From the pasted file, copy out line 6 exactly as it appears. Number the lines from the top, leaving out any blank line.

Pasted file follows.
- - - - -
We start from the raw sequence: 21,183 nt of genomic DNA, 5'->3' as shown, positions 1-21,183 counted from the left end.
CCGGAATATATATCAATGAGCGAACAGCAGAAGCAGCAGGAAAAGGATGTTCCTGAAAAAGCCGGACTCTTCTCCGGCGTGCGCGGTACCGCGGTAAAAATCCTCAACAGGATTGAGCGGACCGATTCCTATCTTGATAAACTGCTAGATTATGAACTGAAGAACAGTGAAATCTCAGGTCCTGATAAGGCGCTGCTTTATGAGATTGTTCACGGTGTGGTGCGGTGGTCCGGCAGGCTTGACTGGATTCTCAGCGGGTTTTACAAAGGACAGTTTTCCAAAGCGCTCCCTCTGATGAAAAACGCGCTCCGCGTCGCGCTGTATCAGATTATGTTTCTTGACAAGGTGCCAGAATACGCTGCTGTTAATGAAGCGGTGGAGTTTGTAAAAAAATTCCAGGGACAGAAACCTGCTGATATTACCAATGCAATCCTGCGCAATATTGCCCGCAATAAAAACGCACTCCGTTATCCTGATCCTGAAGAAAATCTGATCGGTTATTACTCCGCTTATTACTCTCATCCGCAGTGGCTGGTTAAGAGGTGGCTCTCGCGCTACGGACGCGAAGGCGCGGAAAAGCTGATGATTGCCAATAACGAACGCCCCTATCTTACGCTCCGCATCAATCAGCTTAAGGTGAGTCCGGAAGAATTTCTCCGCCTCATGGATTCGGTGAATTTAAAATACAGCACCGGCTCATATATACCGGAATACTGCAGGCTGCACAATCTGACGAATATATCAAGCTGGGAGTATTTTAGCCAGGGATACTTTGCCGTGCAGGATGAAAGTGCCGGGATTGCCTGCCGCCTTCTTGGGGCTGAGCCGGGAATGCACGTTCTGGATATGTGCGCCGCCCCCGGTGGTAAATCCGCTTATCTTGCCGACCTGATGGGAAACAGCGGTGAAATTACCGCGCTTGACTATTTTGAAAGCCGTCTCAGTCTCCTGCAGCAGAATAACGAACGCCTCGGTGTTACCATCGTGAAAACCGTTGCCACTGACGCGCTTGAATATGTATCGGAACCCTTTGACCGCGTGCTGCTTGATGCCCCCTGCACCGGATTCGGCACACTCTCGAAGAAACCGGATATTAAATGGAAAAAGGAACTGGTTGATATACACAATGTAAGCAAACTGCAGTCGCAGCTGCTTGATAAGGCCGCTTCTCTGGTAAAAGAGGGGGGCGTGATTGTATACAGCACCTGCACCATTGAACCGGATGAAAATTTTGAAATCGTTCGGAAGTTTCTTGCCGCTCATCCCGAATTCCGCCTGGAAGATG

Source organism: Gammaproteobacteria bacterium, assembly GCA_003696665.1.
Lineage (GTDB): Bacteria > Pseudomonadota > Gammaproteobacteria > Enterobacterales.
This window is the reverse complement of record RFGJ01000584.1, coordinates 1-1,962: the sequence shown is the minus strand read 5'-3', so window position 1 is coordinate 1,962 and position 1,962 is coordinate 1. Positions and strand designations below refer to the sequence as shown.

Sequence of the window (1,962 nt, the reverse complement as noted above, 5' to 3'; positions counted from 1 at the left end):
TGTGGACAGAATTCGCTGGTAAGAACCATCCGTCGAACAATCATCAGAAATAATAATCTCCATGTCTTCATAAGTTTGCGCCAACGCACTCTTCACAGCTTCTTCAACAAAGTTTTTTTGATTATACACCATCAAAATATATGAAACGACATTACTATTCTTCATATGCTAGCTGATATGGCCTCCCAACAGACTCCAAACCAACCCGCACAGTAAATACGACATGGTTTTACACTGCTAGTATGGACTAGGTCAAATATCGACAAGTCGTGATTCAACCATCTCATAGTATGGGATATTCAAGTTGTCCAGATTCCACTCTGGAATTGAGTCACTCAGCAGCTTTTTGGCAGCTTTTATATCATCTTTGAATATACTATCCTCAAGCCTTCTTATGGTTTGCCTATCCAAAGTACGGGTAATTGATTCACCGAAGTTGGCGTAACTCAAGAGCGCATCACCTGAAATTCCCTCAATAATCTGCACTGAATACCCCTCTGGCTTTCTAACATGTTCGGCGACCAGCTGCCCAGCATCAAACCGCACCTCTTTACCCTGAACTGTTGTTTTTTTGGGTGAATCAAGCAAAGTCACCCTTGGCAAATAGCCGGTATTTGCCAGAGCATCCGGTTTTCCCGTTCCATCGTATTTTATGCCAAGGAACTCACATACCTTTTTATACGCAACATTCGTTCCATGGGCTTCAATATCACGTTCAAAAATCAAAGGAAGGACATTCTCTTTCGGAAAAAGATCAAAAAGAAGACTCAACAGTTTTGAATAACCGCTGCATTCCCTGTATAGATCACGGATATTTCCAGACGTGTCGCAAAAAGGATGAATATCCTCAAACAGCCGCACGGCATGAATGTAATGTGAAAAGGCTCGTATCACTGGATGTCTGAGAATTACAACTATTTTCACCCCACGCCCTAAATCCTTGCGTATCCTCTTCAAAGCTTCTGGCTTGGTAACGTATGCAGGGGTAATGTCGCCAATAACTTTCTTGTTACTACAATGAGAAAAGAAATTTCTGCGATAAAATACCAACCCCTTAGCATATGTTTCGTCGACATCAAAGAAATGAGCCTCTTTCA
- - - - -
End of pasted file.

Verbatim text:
Sequence of the window (1,962 nt, the reverse complement as noted above, 5' to 3'; positions counted from 1 at the left end):